Albeit, we welcomed her joyfully and planned to play our favorite game of Canasta with her that night. It was then that she announced she had come to gladly take care of us children, should our parents want to go somewhere overnight in celebration of their upcoming wedding anniversary. They accepted the gift and decided to try out a nearby Bed and Breakfast for the night.
When they came home the next day, beaming and excited, I wondered inwardly what they could have encountered while away. They told me they had a surprise for me. As you can imagine, I pressed them to tell, but they wouldn’t say, until the whole family sat down to listen. As my grandmother prepared herself a mug of hot coffee, I could hardly think of what the “surprise” could be, and sat eagerly expectant. Daddy began by telling me that they had met an Indian young woman there that night, who was on retreat with five other foreign girls from the Dallas Theological Seminary. Mother was delighted with all the accents, and (knowing it to be growing late) did not take much of their time.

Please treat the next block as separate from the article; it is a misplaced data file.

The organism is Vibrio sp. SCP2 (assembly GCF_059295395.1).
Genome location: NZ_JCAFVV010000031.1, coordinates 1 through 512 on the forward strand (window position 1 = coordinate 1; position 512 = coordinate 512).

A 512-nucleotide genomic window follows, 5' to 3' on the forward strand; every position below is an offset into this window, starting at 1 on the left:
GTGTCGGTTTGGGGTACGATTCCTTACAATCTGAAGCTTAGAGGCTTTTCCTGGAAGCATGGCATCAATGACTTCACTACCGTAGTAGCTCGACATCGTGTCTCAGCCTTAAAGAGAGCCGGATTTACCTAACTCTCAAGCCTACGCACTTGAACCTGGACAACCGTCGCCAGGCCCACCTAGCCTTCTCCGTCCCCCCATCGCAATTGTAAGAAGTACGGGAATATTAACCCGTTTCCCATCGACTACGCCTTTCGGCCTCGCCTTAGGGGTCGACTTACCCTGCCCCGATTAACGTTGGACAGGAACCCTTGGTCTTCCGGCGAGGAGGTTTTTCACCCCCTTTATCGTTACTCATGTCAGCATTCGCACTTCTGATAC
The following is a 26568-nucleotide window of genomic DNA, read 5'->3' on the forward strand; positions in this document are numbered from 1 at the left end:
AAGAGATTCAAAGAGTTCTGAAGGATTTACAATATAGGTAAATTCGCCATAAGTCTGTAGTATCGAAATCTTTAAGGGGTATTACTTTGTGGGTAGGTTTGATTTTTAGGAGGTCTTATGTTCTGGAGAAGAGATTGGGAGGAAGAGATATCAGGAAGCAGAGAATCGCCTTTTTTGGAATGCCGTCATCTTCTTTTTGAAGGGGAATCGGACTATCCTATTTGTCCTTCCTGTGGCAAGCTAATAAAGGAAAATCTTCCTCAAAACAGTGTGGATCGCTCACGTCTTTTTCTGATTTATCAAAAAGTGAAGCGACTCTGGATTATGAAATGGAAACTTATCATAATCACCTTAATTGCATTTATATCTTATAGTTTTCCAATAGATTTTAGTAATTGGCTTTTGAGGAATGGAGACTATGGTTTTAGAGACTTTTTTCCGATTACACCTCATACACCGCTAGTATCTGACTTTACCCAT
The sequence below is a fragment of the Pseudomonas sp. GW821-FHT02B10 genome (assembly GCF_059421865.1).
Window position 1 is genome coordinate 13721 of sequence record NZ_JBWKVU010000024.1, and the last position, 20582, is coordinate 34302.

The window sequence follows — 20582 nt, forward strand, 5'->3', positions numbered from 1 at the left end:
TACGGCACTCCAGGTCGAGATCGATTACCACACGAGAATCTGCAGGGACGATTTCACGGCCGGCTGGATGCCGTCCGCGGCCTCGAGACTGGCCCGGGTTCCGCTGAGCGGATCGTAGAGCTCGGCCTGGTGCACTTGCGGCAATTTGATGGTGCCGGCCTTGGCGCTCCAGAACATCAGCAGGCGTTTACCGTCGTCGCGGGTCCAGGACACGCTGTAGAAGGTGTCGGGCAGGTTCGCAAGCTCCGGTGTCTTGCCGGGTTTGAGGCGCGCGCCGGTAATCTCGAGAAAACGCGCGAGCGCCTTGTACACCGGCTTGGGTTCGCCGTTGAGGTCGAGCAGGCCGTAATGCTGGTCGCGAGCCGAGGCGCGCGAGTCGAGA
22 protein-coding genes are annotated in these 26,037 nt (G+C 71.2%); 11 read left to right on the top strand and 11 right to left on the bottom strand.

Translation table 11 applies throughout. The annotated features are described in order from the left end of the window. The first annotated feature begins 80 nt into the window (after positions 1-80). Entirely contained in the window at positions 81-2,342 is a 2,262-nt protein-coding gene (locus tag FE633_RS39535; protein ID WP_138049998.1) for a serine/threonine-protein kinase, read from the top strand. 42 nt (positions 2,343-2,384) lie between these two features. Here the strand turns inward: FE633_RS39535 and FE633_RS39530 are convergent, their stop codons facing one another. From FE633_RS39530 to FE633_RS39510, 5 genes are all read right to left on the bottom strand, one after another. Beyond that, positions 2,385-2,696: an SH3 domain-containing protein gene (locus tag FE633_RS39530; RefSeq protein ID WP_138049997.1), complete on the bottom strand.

To make a long story short, the Indian girl (Pauline) learned of my desire to become a missionary to her country. She was excited for me, and when my mother asked her if she had heard of Amy Carmichael (most of the Indians that we met never had), she replied that she had attended the school that had been founded on Dohnavur’s premises. Needless to say, my parents couldn’t believe what they were hearing. The young woman standing there in front of them, had come from the very place their daughter had wanted to work at for so long.
My parents told her that I had been informed that the government did not allow foreigners to work there anymore. Pauline matter-of-factly answered them, “Oh, she can go through me.”